So, to drive the Post-Fact concept home, let me say that I can provide absolute proof that Ontario has the best Health Care System in the world. I can also prove that Ontario has butchered our hospitals, and lost track of its original purpose ­ to use our tax money to help and serve sick people.
This is also why hundreds of thousands of North Americans believe Christ was white, when he probably looked more like Omar Sharif than Brad Pitt. (And, yes, I know the verses which support the White Christ, so please don’t tackle me on this.)
The point is: In a society which has too many facts ­ all slamming up against each other from totally different points of view with totally different statistics ­ how do we know what is true?
Just coming out of an election in which Harper claims to have increased the Health Care budget by almost exactly the same amount Layton says it was  decreased … well, it shows that even our leaders can’t dig out genuine facts anymore.
It goes back to the old adage: “Truth is what you make it.”
This is why, I’m proud to say, I launched the idea of a ‘moratorium’ on wind power, an expression which has been used many times since. It’s not that I’m anti-wind, I’d just like to slow the train down until the facts catch up.
Right now, Denmark loves Big Wind, and it provides a huge percentage of its power. Denmark also hates them, and wants to tear them down, because they were a total failure.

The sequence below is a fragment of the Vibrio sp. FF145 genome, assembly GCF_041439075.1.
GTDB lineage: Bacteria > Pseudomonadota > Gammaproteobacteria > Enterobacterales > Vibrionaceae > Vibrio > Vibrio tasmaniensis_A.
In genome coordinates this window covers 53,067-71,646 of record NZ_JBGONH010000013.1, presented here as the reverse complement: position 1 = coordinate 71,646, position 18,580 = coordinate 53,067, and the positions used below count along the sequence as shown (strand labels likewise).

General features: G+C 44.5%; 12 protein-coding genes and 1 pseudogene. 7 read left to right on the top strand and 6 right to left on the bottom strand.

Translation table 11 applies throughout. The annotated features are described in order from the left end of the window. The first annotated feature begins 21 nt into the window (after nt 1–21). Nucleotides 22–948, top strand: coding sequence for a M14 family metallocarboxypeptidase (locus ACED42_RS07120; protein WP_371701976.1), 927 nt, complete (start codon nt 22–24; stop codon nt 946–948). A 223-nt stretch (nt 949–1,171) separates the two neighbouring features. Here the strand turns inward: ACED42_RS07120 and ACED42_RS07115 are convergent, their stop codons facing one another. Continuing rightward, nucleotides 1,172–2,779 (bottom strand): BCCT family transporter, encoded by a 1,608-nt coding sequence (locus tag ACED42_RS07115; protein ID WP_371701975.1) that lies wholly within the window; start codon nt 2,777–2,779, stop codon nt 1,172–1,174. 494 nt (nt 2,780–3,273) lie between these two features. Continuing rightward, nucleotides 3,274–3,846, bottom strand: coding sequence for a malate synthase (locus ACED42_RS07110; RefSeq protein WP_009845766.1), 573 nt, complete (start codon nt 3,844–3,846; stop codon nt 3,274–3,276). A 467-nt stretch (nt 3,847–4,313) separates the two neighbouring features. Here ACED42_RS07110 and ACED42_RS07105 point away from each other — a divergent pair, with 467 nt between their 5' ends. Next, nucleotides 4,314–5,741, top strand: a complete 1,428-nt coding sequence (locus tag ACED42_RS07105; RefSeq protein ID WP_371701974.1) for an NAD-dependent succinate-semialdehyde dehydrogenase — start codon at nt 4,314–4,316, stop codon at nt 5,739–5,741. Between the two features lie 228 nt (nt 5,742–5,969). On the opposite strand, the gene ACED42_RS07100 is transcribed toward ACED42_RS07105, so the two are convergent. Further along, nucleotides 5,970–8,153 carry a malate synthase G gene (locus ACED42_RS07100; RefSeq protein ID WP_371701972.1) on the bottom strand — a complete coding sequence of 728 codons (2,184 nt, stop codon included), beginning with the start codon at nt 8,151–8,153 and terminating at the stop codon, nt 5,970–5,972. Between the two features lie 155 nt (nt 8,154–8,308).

Even if you flew to Denmark to get the Real Truth … who are you going to ask?
Go on the internet, or read the local letters pages in which wild statistics are being thrown everywhere like paint on an abstract canvas. If you can sort your way through the maze of Undeniable Facts which totally contradict each other, then you are a bonafide genius.
The Post-Fact Society is a hard transition for those of us who grew up in the Information Age.
In those days, young newsman Walter Cronkite stood on Vietnamese soil and announced to the world that the U.S. was not winning the war in Vietnam, despite American military Œfacts¹ and body counts to the contrary.
It changed the course of American politics forever. The bond of trust between Americans and their government was broken at that moment ­ with a simple statement of fact ­ and the exposure of Nixon’s secret bombings of Cambodia (which was not at war) drove the final nail in the coffin.
This is how facts can change the world. And sometimes it’s a painful experience.
Now we have internet ­ instant info, don’t care if it’s right or wrong, because it’s FAST. And things like Wikipedia ­ which replaces information from learned scholars with information from one of the several billion people who have internet access.
Even if they’re 12 years old.
In short, now we’re just making it up.
Is it any wonder we’re confused?

Filed Under: Steve Campbell

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  1. Renee says:

    Great post Steve!